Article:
Anyone who has ever modified
a vehicle to increase performance has an immediate
question the moment the job is done: Is it better?
Post-modification performance, judged solely by
eat-of-the-pants feel, unfortunately tends to
be heavily influenced by optimism. If you've just
bolted on several hundred dollars' worth of exhaust
system, for instance, the last thing you want
to hear is that the vehicle is slower than before.
But in some cases it will be.
Case in point. After years of owning a bone-stock
1990 Honda CRX Si, a few years ago we finally
relented and installed an equal-length header
and cat-back exhaust with larger-diameter pipe
and low-restriction muffler. We also fabricated
a cold-air intake system, picking up high-pressure
air from the front bumper area.
And the car seemed no faster than before. Acceleration
was indistinguishable from stock and top speed
remained a radar-verified 124 mph. Worse, gas
mile dropped nearly 25 percent.
Okay, we thought, airflow has been improved to
the point where as a result, either volumetric
efficiency has decreased or the air/fuel ratio
is out of whack and it's running lean, maybe both.
After living with the condition for months on
this rarely driven vehicle, occasionally doing
some research on fuel injector flow rates with
the thought of installing bigger injectors, we
finally installed an air/fuel ratio meter. Surprise:
it was running rich.
After installing an exhaust resonator upstream
of the catalytic converter, enough back pressure
was restored to bring air/fuel mixture back into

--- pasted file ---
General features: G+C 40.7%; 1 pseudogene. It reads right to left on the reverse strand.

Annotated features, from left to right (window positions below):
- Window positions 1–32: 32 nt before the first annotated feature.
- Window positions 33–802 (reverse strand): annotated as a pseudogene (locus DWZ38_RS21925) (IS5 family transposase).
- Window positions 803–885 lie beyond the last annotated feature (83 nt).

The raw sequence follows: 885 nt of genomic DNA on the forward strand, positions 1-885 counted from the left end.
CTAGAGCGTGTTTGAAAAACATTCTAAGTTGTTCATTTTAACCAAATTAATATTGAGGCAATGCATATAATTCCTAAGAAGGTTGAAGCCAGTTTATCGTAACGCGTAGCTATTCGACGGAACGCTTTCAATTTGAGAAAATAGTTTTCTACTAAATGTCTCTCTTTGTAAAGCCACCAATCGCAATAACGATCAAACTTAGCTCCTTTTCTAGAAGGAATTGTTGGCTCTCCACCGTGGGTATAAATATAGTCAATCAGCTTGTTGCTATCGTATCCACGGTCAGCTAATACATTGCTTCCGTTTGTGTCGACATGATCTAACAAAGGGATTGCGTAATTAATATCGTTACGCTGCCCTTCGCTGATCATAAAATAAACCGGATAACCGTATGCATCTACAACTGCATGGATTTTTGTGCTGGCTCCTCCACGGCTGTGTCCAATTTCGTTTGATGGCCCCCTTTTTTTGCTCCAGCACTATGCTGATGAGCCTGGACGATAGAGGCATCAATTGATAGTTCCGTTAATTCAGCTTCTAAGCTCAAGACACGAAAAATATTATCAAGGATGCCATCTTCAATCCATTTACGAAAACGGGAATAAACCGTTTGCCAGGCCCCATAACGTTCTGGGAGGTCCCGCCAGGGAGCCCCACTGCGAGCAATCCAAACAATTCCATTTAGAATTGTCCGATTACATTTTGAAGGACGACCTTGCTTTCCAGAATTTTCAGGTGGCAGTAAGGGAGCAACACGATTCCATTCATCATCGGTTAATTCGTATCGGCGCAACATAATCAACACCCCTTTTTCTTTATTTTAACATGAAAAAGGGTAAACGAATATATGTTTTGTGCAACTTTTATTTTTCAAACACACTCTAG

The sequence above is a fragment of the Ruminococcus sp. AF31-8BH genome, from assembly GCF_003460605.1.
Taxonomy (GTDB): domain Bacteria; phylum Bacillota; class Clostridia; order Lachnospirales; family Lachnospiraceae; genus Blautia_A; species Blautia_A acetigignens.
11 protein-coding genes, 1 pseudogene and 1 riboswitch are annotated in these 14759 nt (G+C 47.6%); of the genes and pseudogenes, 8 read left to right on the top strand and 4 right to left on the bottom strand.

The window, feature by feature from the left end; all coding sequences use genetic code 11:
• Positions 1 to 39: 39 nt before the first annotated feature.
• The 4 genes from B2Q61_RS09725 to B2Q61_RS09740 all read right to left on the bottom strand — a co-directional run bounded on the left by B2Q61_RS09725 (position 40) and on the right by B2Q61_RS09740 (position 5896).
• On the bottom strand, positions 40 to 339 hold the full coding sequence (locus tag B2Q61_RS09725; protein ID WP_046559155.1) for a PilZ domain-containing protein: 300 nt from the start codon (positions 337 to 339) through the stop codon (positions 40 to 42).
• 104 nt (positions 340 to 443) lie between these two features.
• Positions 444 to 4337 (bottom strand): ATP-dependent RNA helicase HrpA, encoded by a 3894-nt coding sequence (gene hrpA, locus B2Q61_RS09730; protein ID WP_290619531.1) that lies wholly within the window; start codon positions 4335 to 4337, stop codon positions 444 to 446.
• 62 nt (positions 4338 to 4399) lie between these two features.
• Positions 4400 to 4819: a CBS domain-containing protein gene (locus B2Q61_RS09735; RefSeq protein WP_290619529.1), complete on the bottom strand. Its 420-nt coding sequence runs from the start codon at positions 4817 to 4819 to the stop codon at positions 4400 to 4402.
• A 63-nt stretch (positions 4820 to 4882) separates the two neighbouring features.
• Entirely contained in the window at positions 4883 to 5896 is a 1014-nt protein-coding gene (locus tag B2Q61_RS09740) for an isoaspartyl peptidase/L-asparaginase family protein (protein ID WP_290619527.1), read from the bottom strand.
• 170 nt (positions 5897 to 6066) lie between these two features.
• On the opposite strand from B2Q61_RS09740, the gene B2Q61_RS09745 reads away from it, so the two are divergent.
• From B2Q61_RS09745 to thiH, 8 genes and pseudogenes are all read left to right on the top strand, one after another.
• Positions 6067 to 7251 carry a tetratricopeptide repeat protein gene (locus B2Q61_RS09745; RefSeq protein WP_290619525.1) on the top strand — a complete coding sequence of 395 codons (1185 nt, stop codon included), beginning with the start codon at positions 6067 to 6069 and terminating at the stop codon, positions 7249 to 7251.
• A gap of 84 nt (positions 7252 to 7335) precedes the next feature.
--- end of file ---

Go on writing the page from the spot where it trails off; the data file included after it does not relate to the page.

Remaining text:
alignment. Presto: mileage shot up 30 percent
and acceleration improved.
During this whole process we'd itched to take
the car to a drag strip to record before-and-after
acceleration times, a sure indication of power
output and an invaluable tuning aid. But it was
simply too inconvenient and we contented ourselves
with the trial-and-error approach. Too bad the
Escort Passport G Timer hadn't yet been introduced;
it'd have saved us endless hours of work.
This clever device, measuring barely 5.5 inches
wide, 1.65 inches tall and an inch deep, is a
two-axis accelerometer, a performance computer
that can actually deliver quite a bit more data
than any dragstrip. As the name suggests, it measures
G forces and does so in all four quadrants: acceleration,
braking and left/right. Like a 'strip, it'll record
acceleration including elapsed time to 60 feet
and rollout (primarily a measure of driver reaction
time and staging technique, both crucial to winning
drag races); time to 330 feet, 1/8 mile, 1,000
feet and quarter-mile, plus trap speed. It also
displays braking distance and rate of deceleration.
If you're more concerned with handling and cornering
performance, the G Timer measures lateral grip
up to 2 Gs, about double what even a stock Corvette
can deliver in either lateral grip or braking
Two versions are offered. The base model GT1
($149.95) has a 32-character, backlit LCD display
and stores the last run in memory; the GT2 ($249.95)
has a high-visibility blue vacuum-fluorescent
display, stores 99 runs and comes with a power